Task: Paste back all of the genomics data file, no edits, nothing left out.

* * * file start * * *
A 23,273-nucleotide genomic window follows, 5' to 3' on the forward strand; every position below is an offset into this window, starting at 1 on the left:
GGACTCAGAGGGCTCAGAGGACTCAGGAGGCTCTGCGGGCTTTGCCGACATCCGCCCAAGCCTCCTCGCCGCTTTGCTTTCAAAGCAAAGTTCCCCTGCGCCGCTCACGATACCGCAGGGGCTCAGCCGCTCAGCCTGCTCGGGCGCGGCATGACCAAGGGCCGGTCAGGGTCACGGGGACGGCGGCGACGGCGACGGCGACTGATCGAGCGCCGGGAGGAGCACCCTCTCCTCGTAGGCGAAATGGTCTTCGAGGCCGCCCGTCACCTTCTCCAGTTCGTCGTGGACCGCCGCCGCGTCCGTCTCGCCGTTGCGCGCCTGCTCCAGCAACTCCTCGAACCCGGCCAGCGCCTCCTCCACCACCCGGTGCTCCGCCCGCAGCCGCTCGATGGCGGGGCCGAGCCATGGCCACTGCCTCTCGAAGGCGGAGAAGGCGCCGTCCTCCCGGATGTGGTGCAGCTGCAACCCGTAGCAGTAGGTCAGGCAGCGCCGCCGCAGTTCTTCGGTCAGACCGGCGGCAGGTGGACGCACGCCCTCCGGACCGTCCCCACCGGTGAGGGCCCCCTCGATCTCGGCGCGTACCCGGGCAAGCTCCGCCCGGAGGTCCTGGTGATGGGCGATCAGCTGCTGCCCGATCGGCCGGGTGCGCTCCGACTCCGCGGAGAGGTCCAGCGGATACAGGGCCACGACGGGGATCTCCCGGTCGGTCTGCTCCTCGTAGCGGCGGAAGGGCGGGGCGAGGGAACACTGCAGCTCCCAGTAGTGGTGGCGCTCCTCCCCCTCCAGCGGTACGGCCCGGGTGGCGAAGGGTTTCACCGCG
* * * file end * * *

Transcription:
A 23,273-nucleotide genomic window follows, 5' to 3' on the forward strand; every position below is an offset into this window, starting at 1 on the left:
GGACTCAGAGGGCTCAGAGGACTCAGGAGGCTCTGCGGGCTTTGCCGACATCCGCCCAAGCCTCCTCGCCGCTTTGCTTTCAAAGCAAAGTTCCCCTGCGCCGCTCACGATACCGCAGGGGCTCAGCCGCTCAGCCTGCTCGGGCGCGGCATGACCAAGGGCCGGTCAGGGTCACGGGGACGGCGGCGACGGCGACGGCGACTGATCGAGCGCCGGGAGGAGCACCCTCTCCTCGTAGGCGAAATGGTCTTCGAGGCCGCCCGTCACCTTCTCCAGTTCGTCGTGGACCGCCGCCGCGTCCGTCTCGCCGTTGCGCGCCTGCTCCAGCAACTCCTCGAACCCGGCCAGCGCCTCCTCCACCACCCGGTGCTCCGCCCGCAGCCGCTCGATGGCGGGGCCGAGCCATGGCCACTGCCTCTCGAAGGCGGAGAAGGCGCCGTCCTCCCGGATGTGGTGCAGCTGCAACCCGTAGCAGTAGGTCAGGCAGCGCCGCCGCAGTTCTTCGGTCAGACCGGCGGCAGGTGGACGCACGCCCTCCGGACCGTCCCCACCGGTGAGGGCCCCCTCGATCTCGGCGCGTACCCGGGCAAGCTCCGCCCGGAGGTCCTGGTGATGGGCGATCAGCTGCTGCCCGATCGGCCGGGTGCGCTCCGACTCCGCGGAGAGGTCCAGCGGATACAGGGCCACGACGGGGATCTCCCGGTCGGTCTGCTCCTCGTAGCGGCGGAAGGGCGGGGCGAGGGAACACTGCAGCTCCCAGTAGTGGTGGCGCTCCTCCCCCTCCAGCGGTACGGCCCGGGTGGCGAAGGGTTTCACCGCG